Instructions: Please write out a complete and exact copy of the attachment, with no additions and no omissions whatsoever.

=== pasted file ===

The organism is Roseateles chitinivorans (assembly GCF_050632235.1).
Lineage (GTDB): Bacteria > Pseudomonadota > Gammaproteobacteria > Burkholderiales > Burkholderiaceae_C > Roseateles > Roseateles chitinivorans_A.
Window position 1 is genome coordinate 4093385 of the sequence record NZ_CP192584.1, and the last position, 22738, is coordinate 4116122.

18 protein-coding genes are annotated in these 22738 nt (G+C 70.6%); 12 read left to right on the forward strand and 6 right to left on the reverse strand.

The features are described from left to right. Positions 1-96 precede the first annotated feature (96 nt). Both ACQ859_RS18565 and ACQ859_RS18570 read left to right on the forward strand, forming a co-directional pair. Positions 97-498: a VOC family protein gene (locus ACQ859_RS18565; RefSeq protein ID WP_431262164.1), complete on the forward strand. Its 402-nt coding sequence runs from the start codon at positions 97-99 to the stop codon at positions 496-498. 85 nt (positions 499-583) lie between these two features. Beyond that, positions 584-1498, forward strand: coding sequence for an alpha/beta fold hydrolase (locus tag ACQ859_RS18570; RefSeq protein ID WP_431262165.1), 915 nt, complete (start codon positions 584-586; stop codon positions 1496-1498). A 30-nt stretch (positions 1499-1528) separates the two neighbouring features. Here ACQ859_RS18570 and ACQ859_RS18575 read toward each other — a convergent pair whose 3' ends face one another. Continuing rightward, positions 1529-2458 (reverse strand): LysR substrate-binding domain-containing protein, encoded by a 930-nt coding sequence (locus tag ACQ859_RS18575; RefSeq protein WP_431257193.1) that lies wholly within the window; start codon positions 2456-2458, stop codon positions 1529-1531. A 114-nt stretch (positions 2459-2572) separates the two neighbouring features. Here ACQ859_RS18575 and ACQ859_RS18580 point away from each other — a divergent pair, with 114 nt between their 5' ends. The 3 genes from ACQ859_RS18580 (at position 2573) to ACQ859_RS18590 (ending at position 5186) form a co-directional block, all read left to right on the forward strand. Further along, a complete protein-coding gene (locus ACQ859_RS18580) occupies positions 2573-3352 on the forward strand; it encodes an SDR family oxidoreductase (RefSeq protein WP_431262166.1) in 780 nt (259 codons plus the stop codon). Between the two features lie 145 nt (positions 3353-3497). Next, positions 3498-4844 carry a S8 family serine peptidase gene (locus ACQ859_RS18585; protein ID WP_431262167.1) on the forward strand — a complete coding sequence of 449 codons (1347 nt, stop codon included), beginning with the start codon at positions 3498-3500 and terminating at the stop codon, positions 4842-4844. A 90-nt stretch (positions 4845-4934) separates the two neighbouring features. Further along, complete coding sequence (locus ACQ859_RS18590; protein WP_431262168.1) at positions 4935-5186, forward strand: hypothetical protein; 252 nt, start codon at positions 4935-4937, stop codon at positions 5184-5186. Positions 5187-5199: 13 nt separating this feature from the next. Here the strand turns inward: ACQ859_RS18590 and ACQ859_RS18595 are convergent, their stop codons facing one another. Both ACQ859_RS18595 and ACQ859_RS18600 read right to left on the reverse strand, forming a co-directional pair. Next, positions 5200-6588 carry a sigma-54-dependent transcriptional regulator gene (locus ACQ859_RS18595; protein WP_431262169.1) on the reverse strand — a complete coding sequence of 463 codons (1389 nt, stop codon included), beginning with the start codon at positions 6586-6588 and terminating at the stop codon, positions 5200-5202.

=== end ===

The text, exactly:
The organism is Roseateles chitinivorans (assembly GCF_050632235.1).
Lineage (GTDB): Bacteria > Pseudomonadota > Gammaproteobacteria > Burkholderiales > Burkholderiaceae_C > Roseateles > Roseateles chitinivorans_A.
Window position 1 is genome coordinate 4093385 of the sequence record NZ_CP192584.1, and the last position, 22738, is coordinate 4116122.

18 protein-coding genes are annotated in these 22738 nt (G+C 70.6%); 12 read left to right on the forward strand and 6 right to left on the reverse strand.

The features are described from left to right. Positions 1-96 precede the first annotated feature (96 nt). Both ACQ859_RS18565 and ACQ859_RS18570 read left to right on the forward strand, forming a co-directional pair. Positions 97-498: a VOC family protein gene (locus ACQ859_RS18565; RefSeq protein ID WP_431262164.1), complete on the forward strand. Its 402-nt coding sequence runs from the start codon at positions 97-99 to the stop codon at positions 496-498. 85 nt (positions 499-583) lie between these two features. Beyond that, positions 584-1498, forward strand: coding sequence for an alpha/beta fold hydrolase (locus tag ACQ859_RS18570; RefSeq protein ID WP_431262165.1), 915 nt, complete (start codon positions 584-586; stop codon positions 1496-1498). A 30-nt stretch (positions 1499-1528) separates the two neighbouring features. Here ACQ859_RS18570 and ACQ859_RS18575 read toward each other — a convergent pair whose 3' ends face one another. Continuing rightward, positions 1529-2458 (reverse strand): LysR substrate-binding domain-containing protein, encoded by a 930-nt coding sequence (locus tag ACQ859_RS18575; RefSeq protein WP_431257193.1) that lies wholly within the window; start codon positions 2456-2458, stop codon positions 1529-1531. A 114-nt stretch (positions 2459-2572) separates the two neighbouring features. Here ACQ859_RS18575 and ACQ859_RS18580 point away from each other — a divergent pair, with 114 nt between their 5' ends. The 3 genes from ACQ859_RS18580 (at position 2573) to ACQ859_RS18590 (ending at position 5186) form a co-directional block, all read left to right on the forward strand. Further along, a complete protein-coding gene (locus ACQ859_RS18580) occupies positions 2573-3352 on the forward strand; it encodes an SDR family oxidoreductase (RefSeq protein WP_431262166.1) in 780 nt (259 codons plus the stop codon). Between the two features lie 145 nt (positions 3353-3497). Next, positions 3498-4844 carry a S8 family serine peptidase gene (locus ACQ859_RS18585; protein ID WP_431262167.1) on the forward strand — a complete coding sequence of 449 codons (1347 nt, stop codon included), beginning with the start codon at positions 3498-3500 and terminating at the stop codon, positions 4842-4844. A 90-nt stretch (positions 4845-4934) separates the two neighbouring features. Further along, complete coding sequence (locus ACQ859_RS18590; protein WP_431262168.1) at positions 4935-5186, forward strand: hypothetical protein; 252 nt, start codon at positions 4935-4937, stop codon at positions 5184-5186. Positions 5187-5199: 13 nt separating this feature from the next. Here the strand turns inward: ACQ859_RS18590 and ACQ859_RS18595 are convergent, their stop codons facing one another. Both ACQ859_RS18595 and ACQ859_RS18600 read right to left on the reverse strand, forming a co-directional pair. Next, positions 5200-6588 carry a sigma-54-dependent transcriptional regulator gene (locus ACQ859_RS18595; protein WP_431262169.1) on the reverse strand — a complete coding sequence of 463 codons (1389 nt, stop codon included), beginning with the start codon at positions 6586-6588 and terminating at the stop codon, positions 5200-5202.